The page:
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  • Writer's pictureRFMLR RGNUL


This post, the selected entry of the RFMLR-IBBI Blog Series Competition, 2021, is authored by Nency Shah, third-year law student at the Institute of Law, Nirma University & Devanshu Anada, fourth-year law student at the Gujarat National Law University, Gandhinagar, Gujarat.

1. Introduction – Outlining the Problem

The Insolvency and Bankruptcy Code, 2016 (“IBC”) was enacted primarily with the twin objectives of time-bound insolvency resolution and value maximization of the assets of the stressed Corporate Debtor (“CD”). The efficacy and success of the IBC depends upon the expeditious resolution of the stress of CD by a resolution plan, approved by the Committee of Creditors (“CoC”) as constituted under Section 21(1) of the IBC. To ensure expeditious resolution of the stress, the code separates the commercial aspects of the insolvency proceedings from the judicial aspects of the same, and this separation lies at the heart of IBC. It ensures that the Adjudicating Authority i.e., the National Company Law Tribunal ("NCLT") plays a very limited role in the insolvency process and only acts as a safeguard to ensure that the resolution plan does not contravene any provisions of the code and that the CD continues as a going concern after its resolution. This means that it cannot interfere in the decision-making process of the CoC.

The supremacy of the commercial wisdom of the CoC has been upheld by several Supreme Court rulings. However, this creditor-in-control approach, although in line with the IBC, has been subject to rampant misuse in the recent past causing a delay in completion of the CIRP and disregard of the interest of other stakeholders of the CD. This misuse of the commercial wisdom bestowed upon the CoC has been pointed out by the NCLT in various cases such as those which involve huge haircuts in the resolution plan, scheme to transfer control of the CD to related parties, etc. and have been highlighted in detail in the latter part of this article.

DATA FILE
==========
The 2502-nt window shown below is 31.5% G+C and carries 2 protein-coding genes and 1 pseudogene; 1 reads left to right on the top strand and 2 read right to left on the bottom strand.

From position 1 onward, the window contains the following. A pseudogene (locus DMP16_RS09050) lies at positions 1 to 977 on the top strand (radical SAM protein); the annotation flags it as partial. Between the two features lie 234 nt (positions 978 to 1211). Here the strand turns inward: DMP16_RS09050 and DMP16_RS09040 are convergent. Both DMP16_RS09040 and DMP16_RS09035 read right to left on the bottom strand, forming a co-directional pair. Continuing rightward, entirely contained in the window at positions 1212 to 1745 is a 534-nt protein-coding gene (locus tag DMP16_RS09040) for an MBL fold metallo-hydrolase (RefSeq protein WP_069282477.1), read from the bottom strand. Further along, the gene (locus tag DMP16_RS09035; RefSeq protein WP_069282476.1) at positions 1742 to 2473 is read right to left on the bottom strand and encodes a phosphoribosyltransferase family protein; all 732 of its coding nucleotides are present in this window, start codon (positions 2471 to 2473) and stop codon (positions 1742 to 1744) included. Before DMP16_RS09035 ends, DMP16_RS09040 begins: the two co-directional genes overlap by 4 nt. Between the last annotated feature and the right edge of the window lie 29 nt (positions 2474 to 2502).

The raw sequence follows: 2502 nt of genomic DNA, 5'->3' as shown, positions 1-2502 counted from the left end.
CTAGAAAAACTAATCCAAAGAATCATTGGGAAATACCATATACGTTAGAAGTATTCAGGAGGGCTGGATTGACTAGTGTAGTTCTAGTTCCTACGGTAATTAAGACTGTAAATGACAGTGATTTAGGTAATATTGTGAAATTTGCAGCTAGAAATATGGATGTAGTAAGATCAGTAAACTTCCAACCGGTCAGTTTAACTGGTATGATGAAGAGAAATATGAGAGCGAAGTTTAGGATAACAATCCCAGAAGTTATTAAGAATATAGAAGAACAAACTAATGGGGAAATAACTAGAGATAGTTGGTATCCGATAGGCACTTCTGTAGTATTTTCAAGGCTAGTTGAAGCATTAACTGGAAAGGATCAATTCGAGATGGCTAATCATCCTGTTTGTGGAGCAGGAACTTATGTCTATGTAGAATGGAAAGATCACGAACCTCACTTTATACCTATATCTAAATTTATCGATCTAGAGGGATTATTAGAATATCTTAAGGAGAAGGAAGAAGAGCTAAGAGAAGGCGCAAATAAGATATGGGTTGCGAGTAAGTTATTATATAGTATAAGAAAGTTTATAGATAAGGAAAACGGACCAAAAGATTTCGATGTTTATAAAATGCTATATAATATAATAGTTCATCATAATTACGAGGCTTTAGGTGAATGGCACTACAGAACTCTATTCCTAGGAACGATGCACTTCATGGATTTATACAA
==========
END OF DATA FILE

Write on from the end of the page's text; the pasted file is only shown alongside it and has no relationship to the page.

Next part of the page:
The conduct of the CoC is not subject to any regulations and is also protected from judicial scrutiny under the Code. So, there can be virtually no challenge to the resolution plan approved by the CoC, howsoever unfair or perverse to the interest of stakeholders it might be. Owing to this limitation, the 32nd Parliamentary Standing Committee on Finance recommended that there is a need to have a code of conduct for the functioning of CoC which will define and circumscribe their decisions. Following this, the Insolvency and Bankruptcy Board of India (“IBBI”) came up with a discussion paper containing a draft code of conduct for CoC inviting public comments on whether such a code should be specified by the board to ensure transparency, fairness and accountability of the CoC. In this blog, the authors analyze the viability of the proposed code in light of its far-reaching implications. Certain alternative approaches have also been suggested in an attempt to reach a middle ground where the commercial wisdom of the CoC is preserved and the pitfalls of judicial scrutiny of the actions of CoC are also avoided.